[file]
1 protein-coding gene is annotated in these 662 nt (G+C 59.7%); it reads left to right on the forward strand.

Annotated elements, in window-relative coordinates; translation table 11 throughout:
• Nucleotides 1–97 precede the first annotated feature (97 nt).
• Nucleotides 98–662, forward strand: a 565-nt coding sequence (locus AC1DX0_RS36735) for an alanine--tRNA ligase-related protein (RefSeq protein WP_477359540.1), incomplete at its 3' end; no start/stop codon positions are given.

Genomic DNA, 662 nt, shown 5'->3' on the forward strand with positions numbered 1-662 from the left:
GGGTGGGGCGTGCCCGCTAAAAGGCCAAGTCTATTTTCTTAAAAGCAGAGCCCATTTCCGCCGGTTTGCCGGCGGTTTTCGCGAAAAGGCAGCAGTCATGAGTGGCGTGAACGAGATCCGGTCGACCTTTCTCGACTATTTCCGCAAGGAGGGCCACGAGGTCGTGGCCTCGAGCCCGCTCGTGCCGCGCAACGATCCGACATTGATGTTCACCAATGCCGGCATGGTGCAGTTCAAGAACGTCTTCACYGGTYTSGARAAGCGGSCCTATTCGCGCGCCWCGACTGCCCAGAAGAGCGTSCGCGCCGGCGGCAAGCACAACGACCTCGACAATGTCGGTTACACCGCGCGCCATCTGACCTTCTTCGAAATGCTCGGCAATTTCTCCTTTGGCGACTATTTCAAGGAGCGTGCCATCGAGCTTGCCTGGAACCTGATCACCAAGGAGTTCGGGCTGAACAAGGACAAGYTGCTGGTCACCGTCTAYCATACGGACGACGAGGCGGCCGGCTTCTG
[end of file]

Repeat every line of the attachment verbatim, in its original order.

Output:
1 protein-coding gene is annotated in these 662 nt (G+C 59.7%); it reads left to right on the forward strand.

Annotated elements, in window-relative coordinates; translation table 11 throughout:
• Nucleotides 1–97 precede the first annotated feature (97 nt).
• Nucleotides 98–662, forward strand: a 565-nt coding sequence (locus AC1DX0_RS36735) for an alanine--tRNA ligase-related protein (RefSeq protein WP_477359540.1), incomplete at its 3' end; no start/stop codon positions are given.

Genomic DNA, 662 nt, shown 5'->3' on the forward strand with positions numbered 1-662 from the left:
GGGTGGGGCGTGCCCGCTAAAAGGCCAAGTCTATTTTCTTAAAAGCAGAGCCCATTTCCGCCGGTTTGCCGGCGGTTTTCGCGAAAAGGCAGCAGTCATGAGTGGCGTGAACGAGATCCGGTCGACCTTTCTCGACTATTTCCGCAAGGAGGGCCACGAGGTCGTGGCCTCGAGCCCGCTCGTGCCGCGCAACGATCCGACATTGATGTTCACCAATGCCGGCATGGTGCAGTTCAAGAACGTCTTCACYGGTYTSGARAAGCGGSCCTATTCGCGCGCCWCGACTGCCCAGAAGAGCGTSCGCGCCGGCGGCAAGCACAACGACCTCGACAATGTCGGTTACACCGCGCGCCATCTGACCTTCTTCGAAATGCTCGGCAATTTCTCCTTTGGCGACTATTTCAAGGAGCGTGCCATCGAGCTTGCCTGGAACCTGATCACCAAGGAGTTCGGGCTGAACAAGGACAAGYTGCTGGTCACCGTCTAYCATACGGACGACGAGGCGGCCGGCTTCTG